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Trust, the third key factor influencing consumers’ purchase decisions, is also not a new concept. However probably for the first time, consumers have seen organizations put the well-being of their customers and their employees ahead of profit. “Acting in my best interest” is a key driver of trust. Consequently trust between a consumer and an organization has become increasingly multidimensional and contextual. Will I be safe when I interact with them? Can I trust them to put my wellbeing before profit? Will my data be safe? Will they behave creditably when it comes to their environmental and social obligations?

Trusting organizations compared with before COVID-19, graph

On balance, most organizations have fared favorably in the eyes of the consumer. We see a net increase in trust of +3 percent, with some significant market variations. From a sector perspective, it is the grocery sector that has seen the greatest improvements in consumer trust (+8 percent), possibly as their immediate actions were most visible during lockdown periods across the globe. Trust, and its various components, have become a much more critical factor in influencing consumer decision making. While ‘personal safety (+56 percent) has increased most in importance, we see an increase in consideration of all elements of trust, from caring for the local community, to caring for colleagues, and to caring for the planet.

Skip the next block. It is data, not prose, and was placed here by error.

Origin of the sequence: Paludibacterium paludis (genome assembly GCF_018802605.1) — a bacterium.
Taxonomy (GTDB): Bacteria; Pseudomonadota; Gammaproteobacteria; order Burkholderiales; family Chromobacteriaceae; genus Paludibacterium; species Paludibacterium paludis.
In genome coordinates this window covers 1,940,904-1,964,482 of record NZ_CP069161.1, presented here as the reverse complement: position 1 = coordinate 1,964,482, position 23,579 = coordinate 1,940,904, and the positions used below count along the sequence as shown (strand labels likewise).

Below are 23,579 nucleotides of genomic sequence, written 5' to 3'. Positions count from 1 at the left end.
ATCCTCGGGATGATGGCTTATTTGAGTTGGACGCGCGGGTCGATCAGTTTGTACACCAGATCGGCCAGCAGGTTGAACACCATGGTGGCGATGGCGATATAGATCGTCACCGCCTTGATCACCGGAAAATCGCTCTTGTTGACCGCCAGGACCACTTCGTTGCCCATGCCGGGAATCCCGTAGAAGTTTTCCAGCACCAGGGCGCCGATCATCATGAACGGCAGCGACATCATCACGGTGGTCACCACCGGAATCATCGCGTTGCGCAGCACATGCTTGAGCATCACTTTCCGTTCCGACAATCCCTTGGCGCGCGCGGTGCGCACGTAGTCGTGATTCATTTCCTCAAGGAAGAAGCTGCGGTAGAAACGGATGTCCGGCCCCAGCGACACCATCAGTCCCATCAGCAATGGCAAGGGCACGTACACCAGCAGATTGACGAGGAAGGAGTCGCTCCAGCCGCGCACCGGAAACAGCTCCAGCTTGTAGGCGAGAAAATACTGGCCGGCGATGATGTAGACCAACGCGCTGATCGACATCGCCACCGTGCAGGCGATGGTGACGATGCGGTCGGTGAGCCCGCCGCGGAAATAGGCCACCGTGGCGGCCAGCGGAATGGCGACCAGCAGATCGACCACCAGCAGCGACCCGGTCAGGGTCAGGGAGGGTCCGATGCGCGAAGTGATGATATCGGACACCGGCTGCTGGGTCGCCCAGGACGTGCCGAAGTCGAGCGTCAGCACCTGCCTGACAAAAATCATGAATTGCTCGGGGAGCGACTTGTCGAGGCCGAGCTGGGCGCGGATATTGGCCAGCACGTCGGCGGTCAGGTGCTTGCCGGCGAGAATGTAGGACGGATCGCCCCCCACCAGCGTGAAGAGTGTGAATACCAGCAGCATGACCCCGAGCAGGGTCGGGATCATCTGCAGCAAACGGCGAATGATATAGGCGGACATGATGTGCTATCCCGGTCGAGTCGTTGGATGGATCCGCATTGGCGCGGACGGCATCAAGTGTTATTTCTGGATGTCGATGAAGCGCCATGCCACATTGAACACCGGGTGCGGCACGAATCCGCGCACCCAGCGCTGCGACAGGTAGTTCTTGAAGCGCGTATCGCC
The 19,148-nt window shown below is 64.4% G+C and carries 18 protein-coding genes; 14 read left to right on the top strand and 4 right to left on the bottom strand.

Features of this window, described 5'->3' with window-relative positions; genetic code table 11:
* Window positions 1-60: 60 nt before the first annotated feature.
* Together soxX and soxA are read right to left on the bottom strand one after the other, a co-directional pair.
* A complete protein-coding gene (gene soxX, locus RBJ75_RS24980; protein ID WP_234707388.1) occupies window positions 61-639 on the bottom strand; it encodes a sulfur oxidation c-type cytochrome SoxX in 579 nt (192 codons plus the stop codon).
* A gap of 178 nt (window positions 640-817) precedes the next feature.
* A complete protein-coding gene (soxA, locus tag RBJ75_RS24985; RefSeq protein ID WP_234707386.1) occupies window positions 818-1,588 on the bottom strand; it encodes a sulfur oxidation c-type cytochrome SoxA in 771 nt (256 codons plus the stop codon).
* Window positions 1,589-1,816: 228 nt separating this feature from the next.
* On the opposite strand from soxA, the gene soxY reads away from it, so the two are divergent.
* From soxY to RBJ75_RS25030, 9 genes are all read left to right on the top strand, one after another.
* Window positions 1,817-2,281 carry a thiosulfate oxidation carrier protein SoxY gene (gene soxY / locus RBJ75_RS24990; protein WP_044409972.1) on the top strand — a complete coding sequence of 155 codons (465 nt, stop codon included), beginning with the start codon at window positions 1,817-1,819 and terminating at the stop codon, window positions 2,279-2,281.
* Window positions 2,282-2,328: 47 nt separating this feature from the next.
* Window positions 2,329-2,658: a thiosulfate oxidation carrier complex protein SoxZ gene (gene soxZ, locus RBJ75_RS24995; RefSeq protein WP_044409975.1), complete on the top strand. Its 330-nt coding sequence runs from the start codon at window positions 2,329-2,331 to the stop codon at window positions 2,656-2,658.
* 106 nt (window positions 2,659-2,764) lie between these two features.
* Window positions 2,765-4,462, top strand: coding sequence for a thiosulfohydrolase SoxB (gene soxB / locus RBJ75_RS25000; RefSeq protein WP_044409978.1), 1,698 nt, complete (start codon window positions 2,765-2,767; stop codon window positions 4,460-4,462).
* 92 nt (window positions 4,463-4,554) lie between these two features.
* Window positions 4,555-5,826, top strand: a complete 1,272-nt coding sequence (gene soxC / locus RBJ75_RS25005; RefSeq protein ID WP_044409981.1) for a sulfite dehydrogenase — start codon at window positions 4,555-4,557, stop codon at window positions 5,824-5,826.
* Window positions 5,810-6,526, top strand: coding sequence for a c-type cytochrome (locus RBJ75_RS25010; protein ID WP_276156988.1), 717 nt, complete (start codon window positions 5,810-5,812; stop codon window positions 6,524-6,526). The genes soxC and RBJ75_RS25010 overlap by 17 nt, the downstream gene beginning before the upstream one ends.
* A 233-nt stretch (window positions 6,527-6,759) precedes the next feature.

What does this mean in the new reality?

Organizations will need to review their sense of purpose and ensure it is aligned to the unique environmental and social impact that they can make. Organizations will also need to identify where they can build trust and ensure that actions that erode trust are eradicated.

  

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